The case of the day is CBF Indústria de Gusa S/A v. AMCI Holdings, Inc. (2d Cir. 2017). CBF and several other plaintiffs were Brazilian companies in the business of producing and supplying pig iron. They sold the iron to Primetrade AG, a Swiss company, which then supplied it to Primetrade USA. In 2004, one of Primetrade AG’s ships exploded off the coast of Colombia, and the master and five of his crew died in the accident. In 2005, because of the bad publicity that followed the accident, Primetrade AG transferred it assets, including its contracts with CBF, to Steel Base Trade AG, another Swiss company, which had the same officers and directors as Primetrade and the same offices. In 2007, AMCI International GmbH, a company controlled by Hans Mende and Fritz Kundrun, purchased SBT and its US subsidiary, still named Primetrade USA. In 2008, CBF and SBT entered into contracts for the purchase and sale of 103,500 metric tons of pig iron for more than $76 million. The contracts called for delivery of the pig iron in the United States between April and December 2008. They contained an agreement to arbitrate all disputes under the ICC Rules in Paris. As commodity prices fell in 2008, SBT defaulted on the contracts—it purchased only 33,056 metric tons in all. Its representative told CBF that “it is not our style to walk away from obligations,” and “we are not walking away!!!” CBF later claimed these were false representations made to give Mende and Kundrun time to fraudulently convey SBT’s assets to another company they owned, Prime Carbon, which had begun making large purchases of pig iron and which had the same officers and directors as SBT and the same address as SBT’s parent, AMCI. After SBT transferred its assets to Prime Carbon, it declared bankruptcy in the Cantonal Court of Zug, Switzerland.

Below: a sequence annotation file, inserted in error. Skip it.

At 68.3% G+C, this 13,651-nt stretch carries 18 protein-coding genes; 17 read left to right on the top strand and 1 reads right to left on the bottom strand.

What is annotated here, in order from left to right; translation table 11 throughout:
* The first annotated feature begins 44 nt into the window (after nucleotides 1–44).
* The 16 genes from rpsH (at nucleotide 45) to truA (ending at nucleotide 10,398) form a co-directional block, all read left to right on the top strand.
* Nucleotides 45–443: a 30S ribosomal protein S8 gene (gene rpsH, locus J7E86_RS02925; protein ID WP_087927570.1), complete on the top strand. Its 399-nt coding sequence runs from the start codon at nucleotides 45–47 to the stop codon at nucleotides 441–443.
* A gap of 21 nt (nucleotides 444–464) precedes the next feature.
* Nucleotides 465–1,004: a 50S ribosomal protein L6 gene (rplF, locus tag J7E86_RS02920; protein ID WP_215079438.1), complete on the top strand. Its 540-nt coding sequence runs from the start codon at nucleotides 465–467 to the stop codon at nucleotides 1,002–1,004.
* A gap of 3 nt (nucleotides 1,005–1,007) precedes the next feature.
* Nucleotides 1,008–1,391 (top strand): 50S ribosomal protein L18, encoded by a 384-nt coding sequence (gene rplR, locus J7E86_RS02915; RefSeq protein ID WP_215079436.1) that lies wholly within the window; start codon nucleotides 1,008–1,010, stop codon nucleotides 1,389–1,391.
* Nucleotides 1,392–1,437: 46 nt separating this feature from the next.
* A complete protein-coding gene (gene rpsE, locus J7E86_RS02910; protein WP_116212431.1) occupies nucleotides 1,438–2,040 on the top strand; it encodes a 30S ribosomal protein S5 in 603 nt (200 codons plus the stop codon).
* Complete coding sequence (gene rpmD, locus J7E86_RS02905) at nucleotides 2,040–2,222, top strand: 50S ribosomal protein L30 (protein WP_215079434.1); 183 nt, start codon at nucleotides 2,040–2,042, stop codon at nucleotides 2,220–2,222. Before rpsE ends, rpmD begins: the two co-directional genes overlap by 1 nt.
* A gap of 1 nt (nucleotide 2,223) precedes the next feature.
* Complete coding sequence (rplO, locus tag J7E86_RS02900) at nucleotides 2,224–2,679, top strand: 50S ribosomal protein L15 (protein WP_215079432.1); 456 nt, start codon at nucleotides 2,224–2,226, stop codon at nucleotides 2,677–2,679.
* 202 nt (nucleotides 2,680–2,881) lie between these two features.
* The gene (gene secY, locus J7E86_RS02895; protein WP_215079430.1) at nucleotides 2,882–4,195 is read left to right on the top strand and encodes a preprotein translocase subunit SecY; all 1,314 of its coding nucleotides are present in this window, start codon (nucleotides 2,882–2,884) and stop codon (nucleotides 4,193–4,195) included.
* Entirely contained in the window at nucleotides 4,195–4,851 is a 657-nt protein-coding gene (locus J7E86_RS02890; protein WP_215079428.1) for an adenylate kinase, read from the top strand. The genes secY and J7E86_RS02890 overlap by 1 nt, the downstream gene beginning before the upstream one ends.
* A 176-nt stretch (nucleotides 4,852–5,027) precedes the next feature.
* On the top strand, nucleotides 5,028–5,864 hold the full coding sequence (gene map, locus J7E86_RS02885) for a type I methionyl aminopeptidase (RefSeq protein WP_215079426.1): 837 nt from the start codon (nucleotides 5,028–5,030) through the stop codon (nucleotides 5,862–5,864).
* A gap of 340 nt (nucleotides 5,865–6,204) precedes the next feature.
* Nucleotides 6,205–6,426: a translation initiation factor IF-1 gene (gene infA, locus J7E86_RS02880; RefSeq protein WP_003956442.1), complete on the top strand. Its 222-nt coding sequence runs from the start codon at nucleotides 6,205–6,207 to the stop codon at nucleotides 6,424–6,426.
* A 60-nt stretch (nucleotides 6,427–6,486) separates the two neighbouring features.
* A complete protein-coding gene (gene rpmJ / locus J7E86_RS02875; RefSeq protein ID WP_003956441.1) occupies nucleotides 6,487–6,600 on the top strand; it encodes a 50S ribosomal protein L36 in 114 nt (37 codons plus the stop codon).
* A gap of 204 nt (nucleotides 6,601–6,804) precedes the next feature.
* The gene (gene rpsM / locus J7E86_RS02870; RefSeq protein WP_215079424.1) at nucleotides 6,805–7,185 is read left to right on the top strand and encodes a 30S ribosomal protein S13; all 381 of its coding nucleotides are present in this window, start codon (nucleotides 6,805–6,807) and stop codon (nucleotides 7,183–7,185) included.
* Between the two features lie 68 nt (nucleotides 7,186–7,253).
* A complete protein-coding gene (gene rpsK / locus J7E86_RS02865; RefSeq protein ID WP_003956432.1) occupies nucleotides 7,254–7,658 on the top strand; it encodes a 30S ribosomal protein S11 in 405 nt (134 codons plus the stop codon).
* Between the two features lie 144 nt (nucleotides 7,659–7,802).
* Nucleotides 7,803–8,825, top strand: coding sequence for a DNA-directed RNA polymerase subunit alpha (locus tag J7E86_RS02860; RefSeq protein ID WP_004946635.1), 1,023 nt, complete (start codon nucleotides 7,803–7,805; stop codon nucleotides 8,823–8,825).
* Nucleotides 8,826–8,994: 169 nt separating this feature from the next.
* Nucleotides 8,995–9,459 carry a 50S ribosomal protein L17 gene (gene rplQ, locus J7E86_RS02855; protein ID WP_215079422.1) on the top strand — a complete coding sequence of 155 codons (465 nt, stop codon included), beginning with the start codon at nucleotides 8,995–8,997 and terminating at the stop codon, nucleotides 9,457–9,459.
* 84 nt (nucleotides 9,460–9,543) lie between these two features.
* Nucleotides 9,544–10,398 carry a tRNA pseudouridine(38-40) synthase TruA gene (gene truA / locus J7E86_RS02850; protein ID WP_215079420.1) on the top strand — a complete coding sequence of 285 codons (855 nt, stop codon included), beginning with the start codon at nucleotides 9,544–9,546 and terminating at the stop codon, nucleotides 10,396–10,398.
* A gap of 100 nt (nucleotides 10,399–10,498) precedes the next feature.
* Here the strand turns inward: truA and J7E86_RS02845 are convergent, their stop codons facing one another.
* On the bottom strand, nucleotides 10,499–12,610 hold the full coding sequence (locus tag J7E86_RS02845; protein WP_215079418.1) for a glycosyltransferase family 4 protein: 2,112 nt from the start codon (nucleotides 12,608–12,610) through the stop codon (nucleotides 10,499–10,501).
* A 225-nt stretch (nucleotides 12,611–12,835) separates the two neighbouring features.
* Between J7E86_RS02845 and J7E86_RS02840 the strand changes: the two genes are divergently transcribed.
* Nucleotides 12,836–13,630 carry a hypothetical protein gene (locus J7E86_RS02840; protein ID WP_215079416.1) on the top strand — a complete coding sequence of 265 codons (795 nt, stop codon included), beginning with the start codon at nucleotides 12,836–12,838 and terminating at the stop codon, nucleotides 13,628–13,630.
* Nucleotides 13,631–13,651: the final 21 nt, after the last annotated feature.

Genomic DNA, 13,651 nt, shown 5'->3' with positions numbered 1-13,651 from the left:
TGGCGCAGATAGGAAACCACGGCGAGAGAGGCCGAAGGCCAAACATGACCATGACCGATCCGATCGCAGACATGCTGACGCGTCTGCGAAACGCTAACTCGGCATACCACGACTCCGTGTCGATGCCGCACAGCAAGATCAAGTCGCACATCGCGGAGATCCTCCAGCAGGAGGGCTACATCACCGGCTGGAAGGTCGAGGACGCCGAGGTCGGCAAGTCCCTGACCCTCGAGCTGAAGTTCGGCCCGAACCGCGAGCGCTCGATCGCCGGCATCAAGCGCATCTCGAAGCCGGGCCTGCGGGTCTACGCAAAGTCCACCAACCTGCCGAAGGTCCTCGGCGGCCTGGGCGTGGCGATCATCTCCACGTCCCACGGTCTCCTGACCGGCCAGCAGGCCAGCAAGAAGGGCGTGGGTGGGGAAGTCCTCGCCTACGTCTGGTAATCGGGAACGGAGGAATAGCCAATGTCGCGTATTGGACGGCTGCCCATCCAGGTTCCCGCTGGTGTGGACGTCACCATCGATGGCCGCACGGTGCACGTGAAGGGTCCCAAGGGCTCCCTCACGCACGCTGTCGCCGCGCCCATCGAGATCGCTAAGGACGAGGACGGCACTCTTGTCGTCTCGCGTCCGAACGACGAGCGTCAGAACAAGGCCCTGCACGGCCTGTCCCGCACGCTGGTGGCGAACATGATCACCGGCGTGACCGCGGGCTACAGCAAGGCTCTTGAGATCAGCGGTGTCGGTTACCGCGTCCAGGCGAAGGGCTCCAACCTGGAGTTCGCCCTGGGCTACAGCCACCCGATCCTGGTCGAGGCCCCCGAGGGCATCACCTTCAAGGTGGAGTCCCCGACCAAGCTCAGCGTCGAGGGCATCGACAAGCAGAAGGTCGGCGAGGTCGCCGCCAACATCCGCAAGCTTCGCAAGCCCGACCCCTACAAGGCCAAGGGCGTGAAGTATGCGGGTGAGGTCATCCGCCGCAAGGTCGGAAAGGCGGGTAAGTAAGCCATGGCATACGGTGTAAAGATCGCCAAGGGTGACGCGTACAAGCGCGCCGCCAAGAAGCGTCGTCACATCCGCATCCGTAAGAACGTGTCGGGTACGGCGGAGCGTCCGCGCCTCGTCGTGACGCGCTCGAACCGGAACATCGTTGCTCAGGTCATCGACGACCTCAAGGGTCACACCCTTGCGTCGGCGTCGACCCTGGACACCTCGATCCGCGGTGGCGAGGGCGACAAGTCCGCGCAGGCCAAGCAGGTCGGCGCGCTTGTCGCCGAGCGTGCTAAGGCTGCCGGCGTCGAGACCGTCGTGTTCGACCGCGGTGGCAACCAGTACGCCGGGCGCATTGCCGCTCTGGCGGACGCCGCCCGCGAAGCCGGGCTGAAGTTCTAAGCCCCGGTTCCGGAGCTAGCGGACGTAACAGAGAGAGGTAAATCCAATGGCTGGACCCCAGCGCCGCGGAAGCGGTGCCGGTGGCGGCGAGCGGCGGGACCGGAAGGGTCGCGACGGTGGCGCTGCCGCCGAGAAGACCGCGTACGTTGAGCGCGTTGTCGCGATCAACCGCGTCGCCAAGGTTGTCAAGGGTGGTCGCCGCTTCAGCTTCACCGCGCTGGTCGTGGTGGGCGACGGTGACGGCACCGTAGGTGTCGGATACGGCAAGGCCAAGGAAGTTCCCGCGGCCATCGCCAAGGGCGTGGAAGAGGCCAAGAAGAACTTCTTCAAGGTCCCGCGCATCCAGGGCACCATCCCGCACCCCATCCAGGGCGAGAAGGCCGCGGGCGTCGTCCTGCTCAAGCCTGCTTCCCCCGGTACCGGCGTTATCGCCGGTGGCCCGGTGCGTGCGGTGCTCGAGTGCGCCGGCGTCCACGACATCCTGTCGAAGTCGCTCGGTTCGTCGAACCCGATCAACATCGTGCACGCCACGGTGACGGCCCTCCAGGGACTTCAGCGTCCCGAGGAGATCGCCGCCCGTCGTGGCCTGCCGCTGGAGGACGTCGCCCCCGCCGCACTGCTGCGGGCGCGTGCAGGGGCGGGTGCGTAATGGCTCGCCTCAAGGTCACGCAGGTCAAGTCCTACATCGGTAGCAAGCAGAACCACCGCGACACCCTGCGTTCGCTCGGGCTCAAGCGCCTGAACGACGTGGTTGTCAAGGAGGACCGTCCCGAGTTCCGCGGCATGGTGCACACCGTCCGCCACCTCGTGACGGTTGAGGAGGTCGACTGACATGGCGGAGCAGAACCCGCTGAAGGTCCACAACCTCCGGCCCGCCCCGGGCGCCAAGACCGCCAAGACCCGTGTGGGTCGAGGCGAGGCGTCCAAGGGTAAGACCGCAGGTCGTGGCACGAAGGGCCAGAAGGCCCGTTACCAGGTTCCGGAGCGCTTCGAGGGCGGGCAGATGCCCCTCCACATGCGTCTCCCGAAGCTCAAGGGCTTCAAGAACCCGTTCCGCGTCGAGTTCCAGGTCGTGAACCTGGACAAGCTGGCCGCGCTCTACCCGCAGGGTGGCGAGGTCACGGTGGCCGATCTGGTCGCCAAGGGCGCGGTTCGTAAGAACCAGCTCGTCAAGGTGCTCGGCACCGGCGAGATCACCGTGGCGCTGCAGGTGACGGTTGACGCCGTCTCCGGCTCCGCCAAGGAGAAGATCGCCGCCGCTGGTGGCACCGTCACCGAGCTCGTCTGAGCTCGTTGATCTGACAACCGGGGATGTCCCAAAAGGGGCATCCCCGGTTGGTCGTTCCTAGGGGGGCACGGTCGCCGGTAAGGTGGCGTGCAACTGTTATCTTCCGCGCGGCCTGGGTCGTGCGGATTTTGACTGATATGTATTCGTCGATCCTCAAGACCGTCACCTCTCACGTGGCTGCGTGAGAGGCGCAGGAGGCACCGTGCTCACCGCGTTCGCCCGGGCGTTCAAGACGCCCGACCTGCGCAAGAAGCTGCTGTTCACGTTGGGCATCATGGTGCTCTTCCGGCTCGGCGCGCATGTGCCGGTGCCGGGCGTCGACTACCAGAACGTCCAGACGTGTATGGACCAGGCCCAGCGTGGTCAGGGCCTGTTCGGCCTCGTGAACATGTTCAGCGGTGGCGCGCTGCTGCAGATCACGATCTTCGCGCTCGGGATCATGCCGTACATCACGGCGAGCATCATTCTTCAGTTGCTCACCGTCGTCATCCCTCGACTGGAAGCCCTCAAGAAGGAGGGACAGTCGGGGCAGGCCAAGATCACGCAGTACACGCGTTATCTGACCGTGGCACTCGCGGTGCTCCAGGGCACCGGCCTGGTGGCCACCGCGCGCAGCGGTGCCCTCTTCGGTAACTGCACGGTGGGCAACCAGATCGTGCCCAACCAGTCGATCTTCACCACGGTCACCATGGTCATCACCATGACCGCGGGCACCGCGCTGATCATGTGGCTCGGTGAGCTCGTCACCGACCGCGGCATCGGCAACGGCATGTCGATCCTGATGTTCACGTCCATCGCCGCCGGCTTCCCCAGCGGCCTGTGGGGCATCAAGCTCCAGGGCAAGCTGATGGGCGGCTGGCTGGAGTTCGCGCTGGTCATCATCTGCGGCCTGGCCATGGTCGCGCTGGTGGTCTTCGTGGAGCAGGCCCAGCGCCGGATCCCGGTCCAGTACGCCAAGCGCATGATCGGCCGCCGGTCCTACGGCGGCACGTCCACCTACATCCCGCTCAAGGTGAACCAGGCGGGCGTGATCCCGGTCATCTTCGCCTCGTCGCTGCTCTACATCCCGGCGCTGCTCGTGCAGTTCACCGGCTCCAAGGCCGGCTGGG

Here’s a quick take on the Ninth Circuit’s per curiam decision in Washington v. Trump, the government’s motion for a stay of the temporary restraining order enjoining enforcement of Executive Order 13769, the ban on the entry into the United States of Syrian refugees and all nationals of several majority-Muslim countries. As you probably have read by now, the court denied the motion, which means the TRO stays in place pending the government’s appeal.
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The case of the day is Iraq Middle Market Development Foundation v. Harmoosh (4th Cir. 2017). The Foundation lent $2 million to Al-Harmoosh for General Trade, Travel, and Tourism, an Iraqi company. The loan agreement had an agreement to arbitrate all “disputes, controversies and claims between the parties which may arise out of or in connection with the Agreement.” Mohammad Harmoosh, a managing partner of Al-Harmoosh, gave a promissory note to the Foundation to guarantee payment of the loan. When Harmoosh refused to pay, the Foundation sued for breach of contract in the District of Maryland. Harmoosh successfully moved to dismiss on the grounds that the dispute was arbitrable, but he did not move to compel arbitration.
Continue reading Case of the Day: Iraq Middle Market Development Foundation v. Harmoosh